Beyond those hard costs, you also have the complicated subject of how we calculate the value of our time. If you happen to be someone who bills a client by the hour, you may already have a tangible sense of what your time is worth and whether you want to spend it breastfeeding.

If you aren’t used to pricing your time so literally, consider that your time is valuable — whether you spend it (in no particular order) working, with your spouse or partner, with your other children, volunteering, pursuing a creative passion or any number of ways you might want to spend your time. Not every woman can or wants to spend that much time breastfeeding or pumping breastmilk.

Please Back Off About Breastfeeding. Because The Truth Is That It’s Complicated

Why do people continue to make simplistic, unproven claims about breastfeeding, and why are parents so eager to accept those claims? Well, parents are human. We just want to feel good about our choices.

We want to feel like the long hours, frustration, pain and persistence were absolutely vital and necessary. And there is a vast network of professionals, organizations and businesses that depend upon our collective belief that breast is normal, perfect, free, easy and, of course, best.

Am I saying that women shouldn’t breastfeed? No. Breastfeeding is a wonderful choice for many women and their babies. For some women and babies, it’s even critical. But for many women and babies (sometimes even those very same women and babies), so is formula.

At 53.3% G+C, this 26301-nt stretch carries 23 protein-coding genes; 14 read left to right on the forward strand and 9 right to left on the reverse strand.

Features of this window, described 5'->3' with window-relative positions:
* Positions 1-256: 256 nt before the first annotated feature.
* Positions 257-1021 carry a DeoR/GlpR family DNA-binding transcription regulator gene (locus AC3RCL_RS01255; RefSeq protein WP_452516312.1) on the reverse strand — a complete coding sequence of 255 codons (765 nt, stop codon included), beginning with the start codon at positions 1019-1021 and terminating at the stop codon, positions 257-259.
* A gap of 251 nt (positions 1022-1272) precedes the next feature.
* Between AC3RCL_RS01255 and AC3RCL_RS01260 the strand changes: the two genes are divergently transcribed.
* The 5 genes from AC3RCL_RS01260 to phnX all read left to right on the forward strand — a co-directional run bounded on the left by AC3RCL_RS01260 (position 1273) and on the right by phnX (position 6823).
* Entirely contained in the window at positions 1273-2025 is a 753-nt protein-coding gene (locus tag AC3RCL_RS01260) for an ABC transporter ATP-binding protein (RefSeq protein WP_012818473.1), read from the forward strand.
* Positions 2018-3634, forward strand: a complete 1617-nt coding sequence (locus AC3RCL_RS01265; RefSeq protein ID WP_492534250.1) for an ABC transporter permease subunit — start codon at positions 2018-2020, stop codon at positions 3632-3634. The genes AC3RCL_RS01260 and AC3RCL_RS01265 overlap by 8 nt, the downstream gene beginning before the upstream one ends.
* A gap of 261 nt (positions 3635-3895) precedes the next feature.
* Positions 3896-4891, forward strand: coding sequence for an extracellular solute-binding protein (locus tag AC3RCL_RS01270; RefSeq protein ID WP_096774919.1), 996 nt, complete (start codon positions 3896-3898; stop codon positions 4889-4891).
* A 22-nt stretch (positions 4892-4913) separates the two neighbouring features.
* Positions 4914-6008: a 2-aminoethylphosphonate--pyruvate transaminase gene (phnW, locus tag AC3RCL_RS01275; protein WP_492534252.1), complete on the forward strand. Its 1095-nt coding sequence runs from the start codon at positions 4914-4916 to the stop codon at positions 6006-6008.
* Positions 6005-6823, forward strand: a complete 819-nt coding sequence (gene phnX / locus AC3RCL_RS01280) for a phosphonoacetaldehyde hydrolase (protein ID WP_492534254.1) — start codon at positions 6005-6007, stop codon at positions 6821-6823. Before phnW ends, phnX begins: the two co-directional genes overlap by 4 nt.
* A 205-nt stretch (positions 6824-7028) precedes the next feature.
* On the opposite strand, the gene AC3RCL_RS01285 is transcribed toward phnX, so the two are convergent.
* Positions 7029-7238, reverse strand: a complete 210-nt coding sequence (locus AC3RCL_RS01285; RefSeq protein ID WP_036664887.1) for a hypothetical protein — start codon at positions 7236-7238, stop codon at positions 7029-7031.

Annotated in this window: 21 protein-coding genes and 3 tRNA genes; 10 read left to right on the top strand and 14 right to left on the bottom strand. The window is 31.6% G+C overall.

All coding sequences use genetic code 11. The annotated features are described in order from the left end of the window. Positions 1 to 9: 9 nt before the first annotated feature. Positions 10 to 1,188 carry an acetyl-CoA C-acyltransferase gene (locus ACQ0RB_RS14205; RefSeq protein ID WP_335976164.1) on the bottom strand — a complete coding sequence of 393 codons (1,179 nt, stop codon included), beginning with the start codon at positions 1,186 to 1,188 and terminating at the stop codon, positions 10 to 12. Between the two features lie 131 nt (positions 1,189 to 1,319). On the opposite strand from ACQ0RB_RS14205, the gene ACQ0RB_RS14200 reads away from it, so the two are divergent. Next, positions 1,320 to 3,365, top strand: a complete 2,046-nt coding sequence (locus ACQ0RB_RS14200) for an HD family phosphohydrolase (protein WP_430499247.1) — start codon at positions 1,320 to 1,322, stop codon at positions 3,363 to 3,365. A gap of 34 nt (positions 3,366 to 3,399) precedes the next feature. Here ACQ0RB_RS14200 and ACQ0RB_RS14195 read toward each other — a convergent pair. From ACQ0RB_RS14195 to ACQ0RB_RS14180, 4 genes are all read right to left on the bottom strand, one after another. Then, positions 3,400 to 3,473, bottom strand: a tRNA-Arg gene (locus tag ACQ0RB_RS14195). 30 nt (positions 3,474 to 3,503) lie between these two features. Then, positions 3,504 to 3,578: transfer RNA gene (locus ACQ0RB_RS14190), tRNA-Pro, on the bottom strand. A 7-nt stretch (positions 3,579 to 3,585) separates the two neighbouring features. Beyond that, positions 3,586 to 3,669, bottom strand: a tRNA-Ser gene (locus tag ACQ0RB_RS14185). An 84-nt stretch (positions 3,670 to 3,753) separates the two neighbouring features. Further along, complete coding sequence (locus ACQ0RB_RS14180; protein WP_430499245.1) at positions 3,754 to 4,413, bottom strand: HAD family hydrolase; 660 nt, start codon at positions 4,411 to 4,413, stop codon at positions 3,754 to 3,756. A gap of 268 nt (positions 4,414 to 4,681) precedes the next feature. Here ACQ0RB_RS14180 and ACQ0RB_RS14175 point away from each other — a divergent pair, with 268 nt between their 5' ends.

We need to be honest, accurate and specific about the benefits of breastfeeding. We need to stop hyping those benefits without being honest about the quality of the evidence. We need to be clear that breastmilk isn’t a magical elixir but is instead simply a nutritious option.

It’s time to do a better job supporting the full range of infant feeding options. Let’s stop telling all women that they really must breastfeed. Let’s be honest about breastfeeding’s bottom line because the truth is that it’s kind of complicated.

Do you think breast is best? Did you struggle with breastfeeding? Do you wish there were more support for formula feeders? Leave a comment below.

 

References

AAP Policy on Breastfeeding and Use of Human Milk
Bernardo L. Horta, Cesar G. Victora, Long Term Effects of Breastfeeding: a Systematic Review, World Health Organization 2013
Erik Lykke Mortenson et al, The Association Between Duration of Breastfeeding and Adult Intelligence, JAMA. 2002;287(18):2365-2371
Neil E. Simister, Placental Transport of Immunoglobulin G, Vaccine, Volume 21, Issue 24, 28 July 2003, Pages 3365–3369
Mark A. Underwood, Human Milk for the Premature Infant, Pediatr Clin North Am. 2013 Feb; 60(1): 189–207
Kramer MS et al, Promotion of Breastfeeding Intervention Trial (PROBIT): a randomized trial in the Republic of Belarus, JAMA 2001 Jan 24-31;285(4):413-20
Kramer MS et al, Effects of Prolonged and Exclusive Breastfeeding on Child Height, Weight, Adiposity, and Blood Pressure at Age 6.5: evidence from a large randomized trial, Am J Clin Nutr. 2007 Dec; 86(6): 1717-21
Von Stumm S, Plomin R (2015), Breastfeeding and IQ Growth from Toddlerhood through Adolescence, PLoS ONE 10(9)
Neifert M et al, The Influence of Breast Surgery, Breast Appearance, and Pregnancy-Induced Breast Changes on Lactation Sufficiency as Measured by Infant Weight Gain, Birth, 1990 March 17(1):31-8
Emily E. Stevens et al, A History of Infant Feeding, J Perinat Educ., 2009 Spring; 18(2): 32-29